Federal law enforcement officials on Jan. 4 sought a peaceful end to the occupation of the headquarters of a U.S. wildlife refuge in Oregon launched over the weekend by a group of militiamen angry over the imminent imprisonment of two ranchers.
The occupation, which began on Jan. 2, was the latest skirmish over federal land management in the American West and reflected an anti-government stance held by some Americans.
On Monday morning, a group of about a half-dozen occupiers could be seen outside the facility, with some manning a watchtower and others standing around a vehicle they had used to block the road leading to the building. They chatted quietly among themselves as a large group of media looking on. None were visibly armed.
The occupation followed a protest march in Burns, a small city about 50 miles north of the Malheur National Wildlife Refuge, over the imminent imprisonment of ranchers Dwight Hammond Jr. and his son, Steven Hammond.
The Hammonds were found guilty in 2012 of setting a series of fires including a 2001 blaze intended to cover up evidence of deer poaching that went on to burn 139 acres (56 hectares) of public lands, according to federal prosecutors.
They were initially sentenced to 12 months in prison, below the federal minimum for arson, but a U.S. district judge in October raised the sentences to five years.
The Federal Bureau of Investigation declined to give details on plans by federal officials for dealing with the occupiers.
Law enforcement officials and the leader of the occupation, Ammon Bundy, declined to say how many people were occupying the refuge headquarters.
Bundy is the son of Cliven Bundy, a Nevada rancher whose family staged a 2014 armed protest against federal land management officials that ended with authorities backing down, citing safety concerns.
Ammon Bundy told ABC News on Monday that members of his group were armed.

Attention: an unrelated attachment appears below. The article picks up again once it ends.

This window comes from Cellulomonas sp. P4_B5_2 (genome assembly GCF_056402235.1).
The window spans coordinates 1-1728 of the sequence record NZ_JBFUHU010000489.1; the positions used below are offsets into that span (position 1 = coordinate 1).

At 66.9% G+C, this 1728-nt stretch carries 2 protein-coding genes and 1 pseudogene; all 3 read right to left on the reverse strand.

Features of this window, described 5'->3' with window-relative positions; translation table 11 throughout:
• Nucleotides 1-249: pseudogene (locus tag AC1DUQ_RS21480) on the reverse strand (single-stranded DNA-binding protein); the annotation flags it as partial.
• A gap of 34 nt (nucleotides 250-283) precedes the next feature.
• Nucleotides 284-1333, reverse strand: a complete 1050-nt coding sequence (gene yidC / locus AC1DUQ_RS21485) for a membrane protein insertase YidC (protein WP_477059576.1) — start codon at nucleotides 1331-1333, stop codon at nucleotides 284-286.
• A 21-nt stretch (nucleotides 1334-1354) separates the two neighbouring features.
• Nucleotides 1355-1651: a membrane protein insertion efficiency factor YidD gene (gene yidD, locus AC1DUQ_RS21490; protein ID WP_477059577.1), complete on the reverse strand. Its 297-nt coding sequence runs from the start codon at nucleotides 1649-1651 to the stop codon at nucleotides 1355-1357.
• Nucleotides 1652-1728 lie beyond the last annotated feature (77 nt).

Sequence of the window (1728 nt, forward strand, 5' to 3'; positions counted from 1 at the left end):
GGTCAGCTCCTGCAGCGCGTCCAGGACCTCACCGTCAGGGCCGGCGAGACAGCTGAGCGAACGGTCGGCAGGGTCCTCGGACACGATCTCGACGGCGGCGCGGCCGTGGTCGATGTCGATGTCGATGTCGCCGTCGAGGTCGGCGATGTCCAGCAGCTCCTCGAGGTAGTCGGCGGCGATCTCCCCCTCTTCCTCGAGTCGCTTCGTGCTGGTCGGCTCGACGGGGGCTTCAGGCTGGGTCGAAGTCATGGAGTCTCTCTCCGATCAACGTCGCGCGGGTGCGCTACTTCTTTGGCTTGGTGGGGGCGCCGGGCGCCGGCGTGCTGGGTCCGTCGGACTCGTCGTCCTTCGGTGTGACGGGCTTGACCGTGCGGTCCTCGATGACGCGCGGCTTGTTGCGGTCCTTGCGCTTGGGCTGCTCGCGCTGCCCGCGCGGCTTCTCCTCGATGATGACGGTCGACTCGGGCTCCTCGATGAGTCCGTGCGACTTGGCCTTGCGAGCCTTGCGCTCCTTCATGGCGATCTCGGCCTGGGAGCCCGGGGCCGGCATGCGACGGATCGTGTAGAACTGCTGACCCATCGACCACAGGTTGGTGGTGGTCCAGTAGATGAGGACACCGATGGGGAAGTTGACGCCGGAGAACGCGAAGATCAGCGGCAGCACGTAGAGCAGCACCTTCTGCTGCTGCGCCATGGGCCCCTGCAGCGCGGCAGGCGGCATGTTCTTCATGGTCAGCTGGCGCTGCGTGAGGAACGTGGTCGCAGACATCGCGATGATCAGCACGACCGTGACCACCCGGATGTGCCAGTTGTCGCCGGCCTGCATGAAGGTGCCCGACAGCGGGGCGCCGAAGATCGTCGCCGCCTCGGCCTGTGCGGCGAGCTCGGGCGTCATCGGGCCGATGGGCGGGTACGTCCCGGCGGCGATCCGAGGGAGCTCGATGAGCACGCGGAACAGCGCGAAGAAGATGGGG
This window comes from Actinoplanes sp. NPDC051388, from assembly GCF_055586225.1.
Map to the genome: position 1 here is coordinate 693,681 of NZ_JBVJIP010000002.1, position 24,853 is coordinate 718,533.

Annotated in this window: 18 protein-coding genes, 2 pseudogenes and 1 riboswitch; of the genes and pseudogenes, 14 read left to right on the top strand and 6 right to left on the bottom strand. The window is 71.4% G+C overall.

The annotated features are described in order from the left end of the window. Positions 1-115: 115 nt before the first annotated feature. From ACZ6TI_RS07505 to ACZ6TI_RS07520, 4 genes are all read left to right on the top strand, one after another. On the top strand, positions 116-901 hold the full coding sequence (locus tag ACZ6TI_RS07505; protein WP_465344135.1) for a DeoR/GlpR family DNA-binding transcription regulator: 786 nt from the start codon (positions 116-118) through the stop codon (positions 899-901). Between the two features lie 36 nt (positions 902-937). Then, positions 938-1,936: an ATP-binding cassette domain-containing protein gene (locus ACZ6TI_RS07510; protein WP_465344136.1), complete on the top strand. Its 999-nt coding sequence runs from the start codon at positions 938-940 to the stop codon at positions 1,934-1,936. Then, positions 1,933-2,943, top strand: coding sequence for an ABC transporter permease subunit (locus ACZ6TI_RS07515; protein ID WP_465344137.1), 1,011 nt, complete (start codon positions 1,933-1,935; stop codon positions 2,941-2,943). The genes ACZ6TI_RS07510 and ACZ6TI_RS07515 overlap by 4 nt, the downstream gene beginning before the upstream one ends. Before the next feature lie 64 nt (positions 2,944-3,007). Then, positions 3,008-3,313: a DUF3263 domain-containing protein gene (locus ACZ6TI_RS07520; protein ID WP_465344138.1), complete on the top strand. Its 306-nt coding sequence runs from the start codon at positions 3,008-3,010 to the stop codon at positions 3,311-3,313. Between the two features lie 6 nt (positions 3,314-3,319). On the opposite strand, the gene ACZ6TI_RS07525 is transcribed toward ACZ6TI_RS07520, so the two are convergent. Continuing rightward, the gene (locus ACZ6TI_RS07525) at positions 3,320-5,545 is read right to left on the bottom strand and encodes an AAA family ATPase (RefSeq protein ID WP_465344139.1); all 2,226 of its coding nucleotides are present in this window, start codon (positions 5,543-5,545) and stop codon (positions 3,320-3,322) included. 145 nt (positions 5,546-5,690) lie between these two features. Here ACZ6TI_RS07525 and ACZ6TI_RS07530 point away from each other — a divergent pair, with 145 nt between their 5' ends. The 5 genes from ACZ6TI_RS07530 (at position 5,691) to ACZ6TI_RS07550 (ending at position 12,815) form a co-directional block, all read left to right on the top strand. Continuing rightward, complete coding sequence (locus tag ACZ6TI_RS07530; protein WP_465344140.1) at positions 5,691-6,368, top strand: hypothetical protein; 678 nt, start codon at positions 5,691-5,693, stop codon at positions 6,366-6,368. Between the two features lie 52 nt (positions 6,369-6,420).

“It’s important that we stand and people know that we’re serious,” he said. “We understand that in order to truly express our First Amendment rights, we have to have our Second Amendment rights.” The First Amendment of the U.S. Constitution protects the right to free speech, and the Second protects the right to bear arms.
In a statement, the FBI said it was seeking a “peaceful resolution to the situation,” but offered few details.
“Due to safety considerations for both those inside the refuge as well as the law enforcement officers involved, we will not be releasing any specifics with regards to the law enforcement response,” the FBI said.
The U.S. Fish and Wildlife Service said late Sunday that all of its staff from the facility were safe and accounted for.
A lawyer for the Hammonds sought to distance his clients from Bundy and his armed band, saying they did not speak for the family.
Hammond and his son were convicted in 2012 of setting fires which inadvertently spread to public land. On Sunday evening, they traveled to Los Angeles to surrender to federal authorities, according to their lawyer, W. Alan Schroeder. They were to be sent back to prison after federal prosecutors won an appeal that resulted in their being re-sentenced to longer terms.
The occupation was part of a decades-old conflict between ranchers and the federal government over Washington’s management of hundreds of thousands of acres of range land. Critics of the federal government say it often oversteps its authority and exercises arbitrary power over land use without sufficient accountability.
The Hammond ranch borders on the southern edge of the Oregon refuge, a bird sanctuary in the arid high desert in the eastern part of the state, about 305 miles (490 km) southeast of Portland.
The Bundy ranch standoff in 2014 drew hundreds of armed protesters after the Bureau of Land Management sought to seize Bundy’s cattle because he refused to pay grazing fees. Federal agents backed down in the face of the large numbers of armed protesters and returned hundreds of cattle.
Malheur National Wildlife Refuge, encompassing 292 square miles (75,630 hectares), was established in 1908 by President Theodore Roosevelt as a breeding ground for greater sandhill cranes and other native birds. The headquarters compound includes a visitor center, a museum and the refuge office.